University of California reaches record settlement over sexual abuse case

It's the largest payout related to sexual abuse involving a public university

University of California reaches record settlement over sexual abuse case

The University of California (UC) has agreed to settle lawsuits brought by hundreds of alleged victims of a former University of California, Los Angeles (UCLA) gynecologist.

At nearly $700 million, it’s the largest payout ever related to sexual abuse involving a public university.

A Los Angeles County Superior Court judge has approved the latest $374.4 million in settlements, which covers 312 former patients who alleged they were abused by Dr. James Heaps under the guise of medical examinations between 1983 and 2018, the Los Angeles Times reported.

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That’s on top of a $243.6-million settlement of more than 200 women’s lawsuits and a $73-million class-action settlement involving more than 5,000 patients of Heaps dating to 1983. In 2019, the UC system also paid $2.25 million to settle a lawsuit by a patient who alleged she was sexually assaulted in 2018.

“The conduct alleged to have been committed by Heaps is reprehensible and contrary to the University’s values,” UCLA said in a statement announcing the settlement. “Our first and highest obligation will always be to the communities we serve, and we hope this settlement is one step toward providing healing and closure for the plaintiffs involved. We admire the plaintiffs’ courage in coming forward and appreciate plaintiffs’ counsel’s commitment to resolving the claims.”

Attorney Jennifer McGrath, who represents the plaintiffs, claimed UCLA ignored the reports of patients and employees for decades because Heaps was the top earner for UCLA Health. “It’s a culture of silence,” she said. “UCLA still hasn’t disciplined or terminated any decision makers who allowed Heaps to keep practicing.”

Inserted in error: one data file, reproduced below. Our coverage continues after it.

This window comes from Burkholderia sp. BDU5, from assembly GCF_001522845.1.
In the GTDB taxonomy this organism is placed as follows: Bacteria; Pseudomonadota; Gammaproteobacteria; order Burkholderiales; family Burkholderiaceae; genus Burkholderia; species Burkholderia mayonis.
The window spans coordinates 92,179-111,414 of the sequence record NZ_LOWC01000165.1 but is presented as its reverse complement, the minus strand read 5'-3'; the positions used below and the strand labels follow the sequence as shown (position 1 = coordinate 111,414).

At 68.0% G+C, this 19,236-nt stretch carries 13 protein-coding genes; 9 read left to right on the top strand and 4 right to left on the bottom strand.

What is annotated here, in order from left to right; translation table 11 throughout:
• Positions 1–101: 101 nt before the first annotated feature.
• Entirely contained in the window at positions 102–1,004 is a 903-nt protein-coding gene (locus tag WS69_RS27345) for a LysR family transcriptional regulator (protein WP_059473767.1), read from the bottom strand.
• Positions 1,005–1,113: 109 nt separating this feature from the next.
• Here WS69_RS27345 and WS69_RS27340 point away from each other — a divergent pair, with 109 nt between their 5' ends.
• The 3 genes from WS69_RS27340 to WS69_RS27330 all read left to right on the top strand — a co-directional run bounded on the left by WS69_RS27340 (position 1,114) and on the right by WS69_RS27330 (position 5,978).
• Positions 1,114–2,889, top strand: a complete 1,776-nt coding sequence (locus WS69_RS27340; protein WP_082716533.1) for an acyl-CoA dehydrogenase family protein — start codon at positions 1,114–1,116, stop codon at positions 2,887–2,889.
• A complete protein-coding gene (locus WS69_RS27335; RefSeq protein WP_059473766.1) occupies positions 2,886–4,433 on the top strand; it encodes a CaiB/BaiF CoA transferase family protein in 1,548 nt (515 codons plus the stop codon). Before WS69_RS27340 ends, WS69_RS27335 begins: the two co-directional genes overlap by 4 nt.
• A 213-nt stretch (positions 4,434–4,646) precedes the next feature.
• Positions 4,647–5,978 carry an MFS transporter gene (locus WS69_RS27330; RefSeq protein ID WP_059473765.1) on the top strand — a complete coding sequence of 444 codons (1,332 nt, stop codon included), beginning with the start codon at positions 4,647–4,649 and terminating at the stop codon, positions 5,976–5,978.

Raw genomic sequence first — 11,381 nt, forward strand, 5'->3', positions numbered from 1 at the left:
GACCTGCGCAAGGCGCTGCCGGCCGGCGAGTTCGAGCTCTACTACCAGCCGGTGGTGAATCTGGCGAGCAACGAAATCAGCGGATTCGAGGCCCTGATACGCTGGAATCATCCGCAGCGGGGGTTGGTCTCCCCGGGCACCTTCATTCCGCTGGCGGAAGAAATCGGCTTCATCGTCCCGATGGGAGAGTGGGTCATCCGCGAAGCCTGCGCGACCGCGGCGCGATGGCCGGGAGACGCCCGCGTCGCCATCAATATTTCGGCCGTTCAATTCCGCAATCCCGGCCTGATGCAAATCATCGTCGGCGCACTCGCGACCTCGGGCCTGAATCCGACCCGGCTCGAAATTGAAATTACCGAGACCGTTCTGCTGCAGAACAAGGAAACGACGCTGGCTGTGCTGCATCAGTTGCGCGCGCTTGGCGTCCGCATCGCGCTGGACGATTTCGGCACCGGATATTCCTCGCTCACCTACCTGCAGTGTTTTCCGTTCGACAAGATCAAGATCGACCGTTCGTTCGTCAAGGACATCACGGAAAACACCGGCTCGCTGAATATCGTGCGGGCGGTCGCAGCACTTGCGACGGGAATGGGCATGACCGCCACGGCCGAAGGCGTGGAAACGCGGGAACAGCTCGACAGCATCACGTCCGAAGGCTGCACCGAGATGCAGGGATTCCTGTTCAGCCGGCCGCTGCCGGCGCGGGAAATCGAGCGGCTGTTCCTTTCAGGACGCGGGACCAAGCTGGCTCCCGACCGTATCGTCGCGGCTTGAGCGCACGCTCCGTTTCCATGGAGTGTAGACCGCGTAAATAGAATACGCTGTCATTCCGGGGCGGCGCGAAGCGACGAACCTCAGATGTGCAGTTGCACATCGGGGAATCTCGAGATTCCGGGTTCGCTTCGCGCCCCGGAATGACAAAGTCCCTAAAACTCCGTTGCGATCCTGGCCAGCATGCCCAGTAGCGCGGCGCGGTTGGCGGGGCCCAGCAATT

Hundreds of women have alleged that he subjected them to inappropriate comments, touched them sexually during exams without wearing gloves and simulated intercourse with an ultrasound probe. Arrested in 2019, Heaps is still facing criminal charges involving seven of those patients. In May 2021, Heaps was indicted by a grand jury on 21 felony counts, including sexual battery by fraud, sexual exploitation of a patient and sexual penetration of an unconscious person involving seven patients from 2011 to 2018. If convicted, he could be sentenced to more than 67 years in prison.

Heaps has denied any wrongdoing.

A UC system report found that UCLA repeatedly failed to investigate the allegations adequately, receiving reports since the ‘90s. Furthermore, UCLA allowed Heaps to return to practice in 2018 to find new victims, the suits claim, even though top university officials knew of an ongoing internal investigation. UCLA made no public statements about his alleged conduct upon his retirement in 2018 after the school declined to renew his contract.

UCLA notified law enforcement of the allegations against Heaps in June 2018. His medical license was suspended in 2019 after he pleaded not guilty to the criminal charges.

Earlier this year, the University of Michigan reached a $490 million settlement with more than 1,000 former students, who said they were sexually assaulted by a former physician in the school's athletic department. Robert Anderson, the accused physician, worked for the school from 1966 to 2003. Since his death in 2008, hundreds upon hundreds of individuals have come forward to report instances of sexual misconduct committed by the doctor, according to the Michigan Daily.

One month later, a former Fresno State president came under fire after a report detailed how he mishandled sexual harassment allegations against a former vice president of student affairs at the university. A USA Today story noted that former president Dr. Joseph I. Castro, along with the school’s HR department and its Title IX office, received at least 12 complaints about Frank Lamas over a six-year period, The Fresno Bee reported.

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